Companies like AgQuest will conduct field trials on a small scale that is representative of commercial practice. In doing so, researchers will follow specific requirements regarding the staging time, chemical amount, and adjuvant rates set by the chemical company to be applied to a crop for research to be collected. These plots will be sampled at different stages of growth after the application and sent to a lab to be tested for residue limits. This process is strict to prevent contamination of the samples ensuring the chemicals detected on the crop are accurate and repeatable.

The information gathered from these field trials is then used to determine the label rate for each and every chemical. In research, situations like spraying a rate that can be near five times the recommended amount for the feed/food chain, researchers are able to determine the safe limit of the active ingredient allowed on crops (Ramsay, C Personal Communication, 2022). This number is then used to set the label rate well below what is harmful. The importance for researchers to gather this data at such a high rate is to consider human and mechanical errors, including overlapping during application or a miscalculation during mixing on the farm while still being safe for food/feed.


Are pesticides bad for you?

The Canadian Food Inspection Agency (CFIA) enforces regulations for all food/feed in Canada (domestic and international) to be tested for chemical and pesticide residue before entering the food chain. This means that all food consumed by humans and animals is safe and won’t cause health issues from the crops that have been sprayed. The Government of Canada has concluded that “there is no scientific evidence to show that there is a health risk from eating conventionally grown produce because of pesticide residues, or that organic foods are safer to eat than conventionally produced foods.”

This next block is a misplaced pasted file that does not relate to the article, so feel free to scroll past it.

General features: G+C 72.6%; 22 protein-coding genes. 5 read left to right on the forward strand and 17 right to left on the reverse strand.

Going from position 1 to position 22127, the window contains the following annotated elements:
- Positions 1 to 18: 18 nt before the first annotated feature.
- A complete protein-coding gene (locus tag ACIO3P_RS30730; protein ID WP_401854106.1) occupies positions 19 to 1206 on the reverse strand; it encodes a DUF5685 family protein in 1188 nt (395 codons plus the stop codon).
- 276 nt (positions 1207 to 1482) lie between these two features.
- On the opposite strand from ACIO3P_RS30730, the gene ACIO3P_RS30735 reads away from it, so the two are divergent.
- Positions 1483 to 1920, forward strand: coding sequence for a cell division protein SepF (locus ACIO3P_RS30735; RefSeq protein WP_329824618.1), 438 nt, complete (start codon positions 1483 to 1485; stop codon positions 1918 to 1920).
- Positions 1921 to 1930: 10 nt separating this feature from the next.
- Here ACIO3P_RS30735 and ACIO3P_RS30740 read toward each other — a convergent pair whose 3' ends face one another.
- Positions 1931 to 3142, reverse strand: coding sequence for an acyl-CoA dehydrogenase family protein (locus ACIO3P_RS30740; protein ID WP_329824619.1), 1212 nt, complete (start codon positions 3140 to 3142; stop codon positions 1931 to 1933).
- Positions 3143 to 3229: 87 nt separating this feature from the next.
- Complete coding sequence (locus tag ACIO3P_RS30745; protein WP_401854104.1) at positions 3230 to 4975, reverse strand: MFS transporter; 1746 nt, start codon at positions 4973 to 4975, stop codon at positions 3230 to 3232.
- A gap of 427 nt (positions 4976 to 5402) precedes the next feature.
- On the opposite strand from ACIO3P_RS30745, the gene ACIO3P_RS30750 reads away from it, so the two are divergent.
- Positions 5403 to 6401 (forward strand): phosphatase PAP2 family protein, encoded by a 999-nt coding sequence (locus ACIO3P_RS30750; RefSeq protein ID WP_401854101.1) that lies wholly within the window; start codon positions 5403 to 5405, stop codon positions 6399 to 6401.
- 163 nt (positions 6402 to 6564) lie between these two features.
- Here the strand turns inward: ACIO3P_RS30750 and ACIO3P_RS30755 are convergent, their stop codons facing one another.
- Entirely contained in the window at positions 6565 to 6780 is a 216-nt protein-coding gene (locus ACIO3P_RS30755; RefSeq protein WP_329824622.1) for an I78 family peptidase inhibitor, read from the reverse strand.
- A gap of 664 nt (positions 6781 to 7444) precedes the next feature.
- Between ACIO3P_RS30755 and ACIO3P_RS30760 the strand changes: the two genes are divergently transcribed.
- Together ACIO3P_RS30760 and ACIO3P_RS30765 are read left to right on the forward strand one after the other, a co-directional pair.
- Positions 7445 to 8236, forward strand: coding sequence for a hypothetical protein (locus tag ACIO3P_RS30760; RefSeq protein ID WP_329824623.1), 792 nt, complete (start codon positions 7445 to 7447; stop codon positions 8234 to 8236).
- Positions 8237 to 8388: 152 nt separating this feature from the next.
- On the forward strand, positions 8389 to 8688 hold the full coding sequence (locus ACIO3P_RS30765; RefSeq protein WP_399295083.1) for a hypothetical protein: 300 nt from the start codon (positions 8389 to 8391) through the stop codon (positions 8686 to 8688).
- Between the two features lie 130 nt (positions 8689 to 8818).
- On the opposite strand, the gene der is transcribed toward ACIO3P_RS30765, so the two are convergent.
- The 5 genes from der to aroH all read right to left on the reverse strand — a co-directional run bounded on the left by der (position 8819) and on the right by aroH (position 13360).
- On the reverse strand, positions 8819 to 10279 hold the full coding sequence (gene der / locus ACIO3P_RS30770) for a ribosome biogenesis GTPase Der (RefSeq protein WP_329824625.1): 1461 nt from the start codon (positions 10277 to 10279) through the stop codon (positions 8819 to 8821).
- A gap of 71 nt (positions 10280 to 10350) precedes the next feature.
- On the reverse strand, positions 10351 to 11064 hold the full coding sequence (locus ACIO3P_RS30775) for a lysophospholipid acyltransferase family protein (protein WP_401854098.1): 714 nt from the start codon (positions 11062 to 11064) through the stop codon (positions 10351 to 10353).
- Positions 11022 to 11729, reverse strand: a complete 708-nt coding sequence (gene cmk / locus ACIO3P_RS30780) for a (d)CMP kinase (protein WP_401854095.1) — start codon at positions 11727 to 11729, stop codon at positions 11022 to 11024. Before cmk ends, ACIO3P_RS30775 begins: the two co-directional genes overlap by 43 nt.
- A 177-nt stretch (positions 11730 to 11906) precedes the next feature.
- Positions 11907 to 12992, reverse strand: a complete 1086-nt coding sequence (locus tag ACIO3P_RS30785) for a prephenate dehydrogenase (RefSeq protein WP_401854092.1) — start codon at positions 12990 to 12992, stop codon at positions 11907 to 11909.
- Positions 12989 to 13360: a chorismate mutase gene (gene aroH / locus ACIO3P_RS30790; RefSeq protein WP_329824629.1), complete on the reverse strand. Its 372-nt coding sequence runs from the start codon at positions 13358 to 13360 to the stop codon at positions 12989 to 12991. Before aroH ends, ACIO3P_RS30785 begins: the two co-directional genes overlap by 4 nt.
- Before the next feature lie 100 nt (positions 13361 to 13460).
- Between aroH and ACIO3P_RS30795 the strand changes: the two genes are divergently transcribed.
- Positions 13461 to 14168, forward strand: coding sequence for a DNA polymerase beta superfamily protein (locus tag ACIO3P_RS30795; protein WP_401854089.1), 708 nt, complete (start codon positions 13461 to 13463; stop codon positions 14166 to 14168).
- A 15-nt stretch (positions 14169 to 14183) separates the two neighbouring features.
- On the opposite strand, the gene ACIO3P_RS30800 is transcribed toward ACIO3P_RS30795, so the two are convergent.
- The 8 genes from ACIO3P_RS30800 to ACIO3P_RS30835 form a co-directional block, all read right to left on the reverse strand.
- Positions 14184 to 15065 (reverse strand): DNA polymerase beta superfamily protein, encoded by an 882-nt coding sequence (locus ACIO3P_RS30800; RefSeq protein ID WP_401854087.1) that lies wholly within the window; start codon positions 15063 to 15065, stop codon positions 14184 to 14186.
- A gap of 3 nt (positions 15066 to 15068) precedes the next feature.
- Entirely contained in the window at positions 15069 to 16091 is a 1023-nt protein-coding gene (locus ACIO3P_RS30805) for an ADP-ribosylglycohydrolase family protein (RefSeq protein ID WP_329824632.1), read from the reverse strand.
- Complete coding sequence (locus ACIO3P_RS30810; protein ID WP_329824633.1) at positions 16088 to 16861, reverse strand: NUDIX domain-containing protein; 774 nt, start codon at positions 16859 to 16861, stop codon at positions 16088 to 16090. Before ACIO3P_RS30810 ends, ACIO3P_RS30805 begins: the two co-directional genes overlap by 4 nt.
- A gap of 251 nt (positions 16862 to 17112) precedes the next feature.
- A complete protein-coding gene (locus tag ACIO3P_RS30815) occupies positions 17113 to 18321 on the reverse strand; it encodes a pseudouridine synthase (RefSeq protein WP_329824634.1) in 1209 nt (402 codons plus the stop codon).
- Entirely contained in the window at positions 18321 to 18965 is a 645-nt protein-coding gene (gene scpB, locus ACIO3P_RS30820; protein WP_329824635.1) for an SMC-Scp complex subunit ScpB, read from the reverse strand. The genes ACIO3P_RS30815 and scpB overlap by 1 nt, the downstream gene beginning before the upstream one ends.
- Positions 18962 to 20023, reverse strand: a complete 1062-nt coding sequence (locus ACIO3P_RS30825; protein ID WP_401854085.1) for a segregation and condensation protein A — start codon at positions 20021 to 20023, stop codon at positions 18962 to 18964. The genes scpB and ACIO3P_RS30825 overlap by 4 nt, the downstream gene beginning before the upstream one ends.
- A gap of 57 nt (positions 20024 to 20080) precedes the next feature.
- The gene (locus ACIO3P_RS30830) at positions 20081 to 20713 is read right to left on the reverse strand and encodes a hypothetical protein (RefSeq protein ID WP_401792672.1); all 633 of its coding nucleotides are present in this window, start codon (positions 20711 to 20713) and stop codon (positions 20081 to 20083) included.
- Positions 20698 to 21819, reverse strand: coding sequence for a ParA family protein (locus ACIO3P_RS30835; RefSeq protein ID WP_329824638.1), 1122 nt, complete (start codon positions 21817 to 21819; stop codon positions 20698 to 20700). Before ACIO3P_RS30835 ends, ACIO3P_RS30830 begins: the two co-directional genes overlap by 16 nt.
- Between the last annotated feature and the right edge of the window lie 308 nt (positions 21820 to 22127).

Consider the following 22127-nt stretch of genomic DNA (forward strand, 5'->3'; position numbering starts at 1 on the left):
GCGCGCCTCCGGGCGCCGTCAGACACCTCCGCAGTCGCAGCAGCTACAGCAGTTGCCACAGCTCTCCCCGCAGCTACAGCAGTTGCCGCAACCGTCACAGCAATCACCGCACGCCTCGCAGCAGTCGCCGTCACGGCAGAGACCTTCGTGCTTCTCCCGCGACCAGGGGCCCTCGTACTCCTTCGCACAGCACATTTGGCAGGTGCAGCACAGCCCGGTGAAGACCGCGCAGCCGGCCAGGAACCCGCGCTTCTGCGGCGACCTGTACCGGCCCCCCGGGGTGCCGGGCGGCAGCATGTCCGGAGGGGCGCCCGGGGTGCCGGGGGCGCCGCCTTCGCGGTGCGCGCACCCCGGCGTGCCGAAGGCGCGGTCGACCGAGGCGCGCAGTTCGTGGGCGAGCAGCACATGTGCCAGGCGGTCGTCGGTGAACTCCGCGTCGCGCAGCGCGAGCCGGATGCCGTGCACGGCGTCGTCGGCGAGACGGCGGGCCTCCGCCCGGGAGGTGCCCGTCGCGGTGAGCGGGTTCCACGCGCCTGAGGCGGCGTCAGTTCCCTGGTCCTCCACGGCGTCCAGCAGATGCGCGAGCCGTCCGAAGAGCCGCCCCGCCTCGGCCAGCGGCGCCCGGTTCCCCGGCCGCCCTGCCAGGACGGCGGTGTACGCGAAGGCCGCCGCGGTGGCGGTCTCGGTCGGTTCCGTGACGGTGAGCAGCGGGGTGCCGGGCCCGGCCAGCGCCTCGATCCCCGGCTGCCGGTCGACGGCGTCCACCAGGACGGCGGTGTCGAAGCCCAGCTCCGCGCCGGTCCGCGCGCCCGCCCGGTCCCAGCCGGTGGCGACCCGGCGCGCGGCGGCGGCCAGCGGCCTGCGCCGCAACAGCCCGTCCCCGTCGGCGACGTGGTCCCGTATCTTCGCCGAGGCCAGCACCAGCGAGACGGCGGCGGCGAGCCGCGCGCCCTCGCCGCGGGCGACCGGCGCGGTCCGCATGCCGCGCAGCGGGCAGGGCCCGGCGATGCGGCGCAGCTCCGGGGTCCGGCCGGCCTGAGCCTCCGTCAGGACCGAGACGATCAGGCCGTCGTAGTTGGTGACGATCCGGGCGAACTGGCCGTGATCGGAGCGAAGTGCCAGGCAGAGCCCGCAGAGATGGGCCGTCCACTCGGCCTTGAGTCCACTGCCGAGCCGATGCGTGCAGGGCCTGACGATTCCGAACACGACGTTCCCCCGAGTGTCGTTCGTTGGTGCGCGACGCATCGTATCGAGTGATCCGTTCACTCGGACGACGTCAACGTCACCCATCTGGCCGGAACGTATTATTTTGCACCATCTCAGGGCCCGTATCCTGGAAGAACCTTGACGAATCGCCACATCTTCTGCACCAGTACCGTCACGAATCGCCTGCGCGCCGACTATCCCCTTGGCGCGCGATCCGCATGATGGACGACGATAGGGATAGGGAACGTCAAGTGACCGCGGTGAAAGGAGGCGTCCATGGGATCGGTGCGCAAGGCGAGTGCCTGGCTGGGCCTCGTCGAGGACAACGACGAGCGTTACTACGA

As glyphosate has been a major topic in the news lately, I believe it is fair to compare residue limits with common ingredients in the standard Canadian household. Many substances have been measured for their median lethal dose (LD50) which measures the lethal dose of a given substance that causes death to 50% of the test group which is to test the acute toxicity of a material. From these tests, the more a material can be dosed, the safer it is if consumed (the bigger the number the safer it is to consume). When comparing glyphosate to household materials, glyphosate has an LD50 score of 4,900mg/kg of body weight, making it less toxic than table salt (which has an LD50 of 3,000mg/kg) and nearly two times less toxic than Tylenol (with an LD50 of 1,944mg/kg). This results in the conclusion that food/feed products that have been sprayed with glyphosate are safe to consume as stated by the Government of Canada and numerous testing facilities.

As Glyphosate does not pass through skin very easily, the LD50 measurement equivalent for a consumed commodity would be 1,400 kg of lentils for a rat which the LD50 was tested on. This amount of lentils would have to be consumed in a short period of time for the exposure to reach the maximum residue limit. Glyphosate is poorly metabolized by both plants and animals which is why we have found studies demonstrating findings of glyphosate in the liver, kidneys, feces, lungs, and breast milk which are the bodies excretory organs to release the chemical out of the body with only about 1% of glyphosate going through metabolism. At the levels set by the MRL, the 1% that goes through metabolism the body is cleared of the chemical within 48 hours with no damages caused due to the limit being so low.